Who Is Potentially Liable For My Injuries In A Construction Accident?
In general, whoever caused the accident is responsible. If it was the employer or a co-employee who caused the accident, you are usually barred by workers compensation laws from suing them because you’re getting comp you can’t bring a lawsuit.
However, if the employer did not have workers compensation, you can sue the employer directly and the owners personally for failing to securing payment of compensation. Additionally, who’s liable often depends on how the accident happened. In general, under the labor laws, the work site owner or the owner of the construction site and the general contractor are always liable to make sure everything done on the construction site is done safely with good equipment. They’re almost always responsible.
Additionally, there are times other defendants that are liable. For example, in one case involving pump jack scaffolding, we were able to show that the wood had badmouth. It was bad wood that wasn’t really suitable for scaffold use, so we were able to successfully sue the material supplier for not providing good materials.
On some cases where there is a structure failure, if you have a safety company on one side and things were obviously being done in an unsafe manner, they can be sued. Certainly anytime you have bad materials that are supplied, or faulty equipment, those are also potentially liable for the damage that were caused by construction accident.
Who Would be Held Liable if a Passerby was Injured at a Construction Site?
In those cases, the land owner has responsibility to make sure the area surrounding a construction site is kept safe for passersby. There are a lot of regulations that require sidewalk sheds to keep debris from coming onto the sidewalk or falling onto the sidewalk.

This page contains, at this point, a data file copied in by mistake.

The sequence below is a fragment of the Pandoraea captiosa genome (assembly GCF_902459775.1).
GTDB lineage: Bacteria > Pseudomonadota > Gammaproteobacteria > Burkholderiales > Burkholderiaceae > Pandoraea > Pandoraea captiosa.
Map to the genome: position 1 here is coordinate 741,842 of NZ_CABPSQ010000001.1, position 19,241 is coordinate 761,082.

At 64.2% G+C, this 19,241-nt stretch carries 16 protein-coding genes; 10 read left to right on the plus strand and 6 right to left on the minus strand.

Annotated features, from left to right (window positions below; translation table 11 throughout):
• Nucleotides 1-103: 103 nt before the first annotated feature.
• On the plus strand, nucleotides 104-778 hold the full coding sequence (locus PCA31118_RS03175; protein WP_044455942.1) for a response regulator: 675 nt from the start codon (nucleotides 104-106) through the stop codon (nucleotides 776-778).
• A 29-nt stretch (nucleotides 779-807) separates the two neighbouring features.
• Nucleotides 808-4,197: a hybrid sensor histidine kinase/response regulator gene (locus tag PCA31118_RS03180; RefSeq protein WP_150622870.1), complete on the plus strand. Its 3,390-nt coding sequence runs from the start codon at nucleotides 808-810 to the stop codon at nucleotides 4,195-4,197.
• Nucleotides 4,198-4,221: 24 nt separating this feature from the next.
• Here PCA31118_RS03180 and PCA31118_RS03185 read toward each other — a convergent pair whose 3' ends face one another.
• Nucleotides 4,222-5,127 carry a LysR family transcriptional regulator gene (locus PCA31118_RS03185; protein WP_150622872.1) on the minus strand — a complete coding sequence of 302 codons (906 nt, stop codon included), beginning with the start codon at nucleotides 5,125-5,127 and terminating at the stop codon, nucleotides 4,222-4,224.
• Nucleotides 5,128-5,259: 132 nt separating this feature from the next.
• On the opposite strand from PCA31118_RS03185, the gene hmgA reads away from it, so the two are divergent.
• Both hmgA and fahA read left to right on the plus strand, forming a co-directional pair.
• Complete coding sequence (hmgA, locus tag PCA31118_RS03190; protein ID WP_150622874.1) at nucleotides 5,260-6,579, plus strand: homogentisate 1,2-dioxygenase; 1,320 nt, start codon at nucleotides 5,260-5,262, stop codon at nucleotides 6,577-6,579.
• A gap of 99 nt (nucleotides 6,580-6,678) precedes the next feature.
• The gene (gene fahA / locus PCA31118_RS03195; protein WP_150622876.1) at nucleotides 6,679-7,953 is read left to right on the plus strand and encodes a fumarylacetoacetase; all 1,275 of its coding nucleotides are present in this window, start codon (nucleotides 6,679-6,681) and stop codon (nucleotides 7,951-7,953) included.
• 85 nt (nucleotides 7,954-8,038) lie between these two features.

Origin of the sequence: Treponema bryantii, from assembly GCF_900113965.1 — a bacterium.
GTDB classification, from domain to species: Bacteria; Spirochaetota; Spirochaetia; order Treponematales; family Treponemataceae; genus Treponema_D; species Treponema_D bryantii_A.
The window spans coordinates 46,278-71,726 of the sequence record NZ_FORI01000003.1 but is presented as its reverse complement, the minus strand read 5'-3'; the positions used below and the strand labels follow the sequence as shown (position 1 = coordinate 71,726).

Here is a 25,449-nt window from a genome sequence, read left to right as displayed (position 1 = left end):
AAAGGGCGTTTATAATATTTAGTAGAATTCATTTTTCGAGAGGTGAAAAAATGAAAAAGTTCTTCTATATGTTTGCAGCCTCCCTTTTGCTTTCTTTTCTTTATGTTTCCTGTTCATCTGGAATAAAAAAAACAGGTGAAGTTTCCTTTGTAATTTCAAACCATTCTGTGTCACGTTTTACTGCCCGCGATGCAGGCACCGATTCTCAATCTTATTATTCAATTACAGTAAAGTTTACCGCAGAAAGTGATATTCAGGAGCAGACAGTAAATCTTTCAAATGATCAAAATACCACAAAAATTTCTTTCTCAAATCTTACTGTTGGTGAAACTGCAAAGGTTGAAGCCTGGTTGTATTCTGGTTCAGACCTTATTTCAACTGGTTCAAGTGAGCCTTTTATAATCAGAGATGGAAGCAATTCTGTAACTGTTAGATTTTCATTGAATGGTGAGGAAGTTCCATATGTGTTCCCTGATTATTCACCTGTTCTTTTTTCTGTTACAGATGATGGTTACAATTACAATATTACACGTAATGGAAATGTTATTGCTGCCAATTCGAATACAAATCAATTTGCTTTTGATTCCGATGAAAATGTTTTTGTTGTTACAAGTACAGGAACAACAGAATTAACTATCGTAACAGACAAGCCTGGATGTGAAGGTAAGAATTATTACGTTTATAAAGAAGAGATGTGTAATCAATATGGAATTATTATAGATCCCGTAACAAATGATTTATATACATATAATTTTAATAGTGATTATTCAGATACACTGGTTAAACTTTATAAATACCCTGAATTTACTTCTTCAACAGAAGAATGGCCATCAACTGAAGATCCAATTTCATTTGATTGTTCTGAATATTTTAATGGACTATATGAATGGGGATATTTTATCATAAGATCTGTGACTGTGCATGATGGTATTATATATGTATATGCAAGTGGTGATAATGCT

We’ve seen a number of cases where people are hit by things that are flying from a construction site, that’s why they were required certain types of shoots, certain types of netting to surround a construction site so that things don’t fall from higher floor onto the sidewalk and certainly the general contractor is also responsible to keep the site clean and to keep the debris from getting on to the sidewalk in the first place.
How Can Independent Contractors Manage a Construction Accident Claim?
The typical construction scenario is there is a general contractor who contracts to do all the work and then he sub contracts it out in different trades. For example, electrical gets a subcontract to electrical sub-contractor; the scaffolding gets leased from a scaffolding company. A lot of times, the general contractors are carpenters.
If you’re the employee of a sub-contractor, you can’t sue your own employer even though he bought the bad equipment or the unsafe or caused the unsafe condition. However, you can sue the general contractor. If you’re a general contractor’s employee, you can’t sue your own employer but you can sue the land owner for failing to provide safe equipment or allow you to work with unsafe equipment.
What Are the Steps Someone Should Take After Being Injured In A Construction Accident?
If you had injuries caused by unsafe equipment or a bad condition or whatever, if you’re able to, you should definitely start taking pictures of whatever is around you at that time and document it because a lot of times the employers or the insurance companies for the general contractors will do everything they can to deny the claim or they say the claim is fake. A picture really is worth a thousand words because it prevents their ability to say, “Oh no, this really didn’t happen.” If you have pictures, that’s the best evidence in the world.
With any significant construction accident, they should call OSHA because OSHA will always do an investigation and they’ll take their own photos and take their own interviews. It documents what really happened and it keeps insurance companies from trying to deny what happened which they’re famous for.
What is the Critical Evidence to Preserve at The Scene of a Construction Accident?
Pictures! Anybody who’s injured should try and take pictures of what caused your injury right away. If anyone saw it or any coworker saw it, try and get their names and numbers too because especially after that claim because people in a construction field tend to move around a lot especially unions, they get assigned from one job to another job to another job and you just track that person very quickly.
For more information on Liability for Construction Accidents, a free initial consultation is your next best step. Get the information and legal answers you’re seeking by calling (914) 574-8330 today.